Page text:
Take one look at the gorgeous artwork from the always reliable Ed Unitsky on the cover of the latest CD from Dutch act Silhouette, and you know that you are in for some quality progressive rock on Across the Rubicon. This is the bands third release, following in the footsteps of 2006's Amaze and 2009's Moods, and as history shows, the band delivers a new studio set every three years. Here in 2012, Silhouette are comprised of Brian de Graeve (guitars and vocals), Jos Uffing (drums and vocals), Erik Laan (keyboards and vocals), and Gerrit Jan (bass guitar), with guest flute from MaryO and additional guitar courtesy of Aldo Adema. Fans of IQ, Pendragon, Arena, early Marillion, Cross, and Galleon will without a doubt eat this one up.
After the brief, symphonic title track, the CD kicks into high gear with the bombastic "Breathe", which clocks in at nearly 12-minutes long and features plenty of soaring guitar, layers of vintage styled keyboards, and powerful vocals, It's easily one of the most exciting prog epics I've heard in a while. Things slow down for the acoustic guitar & piano drenched "Empty Places", which contains vocals that sound very close to John Wetton and guitar & keyboard parts that remind of Steve Howe and Geoff Downes, giving the song a very heavy Asia flavor but with many more progressive elements. Those Asia references continue on the upbeat "When Snow's Falling Down", another stunning song with soaring vocals and intricate & symphonic arrangements, including some amazing keyboard & guitar solos. I'm reminded of vintage Pallas on the supercharged neo-prog track "Anybody" as heavy guitars and passionate vocals make a powerful statement, supplimented in spots by majestic Moog and haunting Mellotron. Some ominous Mellotron strings, as well as driving Hammond and Moog, make an appearance on the dark "Grendel Memories", no doubt a reference to the great track from Marillion's early years, while emotional, bluesy guitar and layers of synths lead in the melodic "Nothing", again featuring drummer Jos' great, Wetton styled vocals. The band closes out the album in spectacular fashion with the bombastic epic "Don't Stop the Movie", licking off with heavy guitar riffs from de Graeve that combat synth and Mellotron waves, giving way to lush acoustic guitar, piano, and tender vocals, before the heavier, symphonic sections come roaring back into the mix, including some splendid solo spots that wouldn't have sounded out of place on an old Genesis album.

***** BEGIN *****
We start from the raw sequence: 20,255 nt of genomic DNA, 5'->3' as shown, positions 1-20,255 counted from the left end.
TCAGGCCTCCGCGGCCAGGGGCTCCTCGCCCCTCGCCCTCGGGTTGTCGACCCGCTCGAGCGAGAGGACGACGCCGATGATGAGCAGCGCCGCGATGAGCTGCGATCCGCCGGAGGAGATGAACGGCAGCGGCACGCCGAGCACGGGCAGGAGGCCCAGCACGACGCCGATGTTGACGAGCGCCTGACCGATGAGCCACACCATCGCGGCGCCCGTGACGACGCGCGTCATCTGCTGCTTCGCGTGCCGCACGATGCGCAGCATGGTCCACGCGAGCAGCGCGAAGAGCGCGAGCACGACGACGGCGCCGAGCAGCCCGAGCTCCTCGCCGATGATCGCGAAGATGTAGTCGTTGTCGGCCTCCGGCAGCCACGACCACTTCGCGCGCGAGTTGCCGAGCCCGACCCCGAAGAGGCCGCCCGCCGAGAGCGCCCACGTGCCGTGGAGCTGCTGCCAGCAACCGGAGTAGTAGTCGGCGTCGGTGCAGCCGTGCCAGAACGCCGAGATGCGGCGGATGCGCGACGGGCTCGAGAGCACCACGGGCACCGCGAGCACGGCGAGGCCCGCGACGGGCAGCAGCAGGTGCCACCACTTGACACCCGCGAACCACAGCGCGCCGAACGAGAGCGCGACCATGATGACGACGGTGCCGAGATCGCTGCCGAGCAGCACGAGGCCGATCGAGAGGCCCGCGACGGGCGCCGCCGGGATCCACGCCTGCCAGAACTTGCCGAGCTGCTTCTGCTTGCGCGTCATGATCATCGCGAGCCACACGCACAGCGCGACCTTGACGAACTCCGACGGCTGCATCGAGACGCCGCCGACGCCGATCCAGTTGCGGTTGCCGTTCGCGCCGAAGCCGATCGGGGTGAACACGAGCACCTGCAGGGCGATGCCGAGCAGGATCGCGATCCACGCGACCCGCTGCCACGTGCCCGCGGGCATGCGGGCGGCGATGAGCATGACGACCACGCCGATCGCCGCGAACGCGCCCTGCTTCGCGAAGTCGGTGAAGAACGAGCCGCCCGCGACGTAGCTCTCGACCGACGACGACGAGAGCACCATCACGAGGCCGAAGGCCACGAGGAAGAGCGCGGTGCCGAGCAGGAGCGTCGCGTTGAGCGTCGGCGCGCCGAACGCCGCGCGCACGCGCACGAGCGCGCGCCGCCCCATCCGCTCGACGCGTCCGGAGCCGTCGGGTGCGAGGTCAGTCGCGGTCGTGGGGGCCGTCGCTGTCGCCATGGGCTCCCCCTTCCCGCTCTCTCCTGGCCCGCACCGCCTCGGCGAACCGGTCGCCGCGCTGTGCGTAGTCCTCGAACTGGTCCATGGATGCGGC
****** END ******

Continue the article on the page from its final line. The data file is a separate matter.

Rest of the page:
Much of Across the Rubicon is dramatic, well thought out and executed progressive rock of the highest quality, featuring incredible musical passages, memorable melodies, and layers of atmosphere. Silhouette might not be reinventing the prog rock wheel here, but they certainly have honed in on that mid-'70s to early '80s sound quite well, making for a highly enjoyable listening experiences, and one of 2012's true prog highlights.
1. Across The Rubicon (2:18)
2. Breathe (11:31)
3. Empty Places (4:05)
4. When Snow's Falling Down (7:09)
5. Anybody (11:21)
6. Grendel Memories (5:41)
7. Nothing (4:22)
8. Don't Stop This Movie (11:55)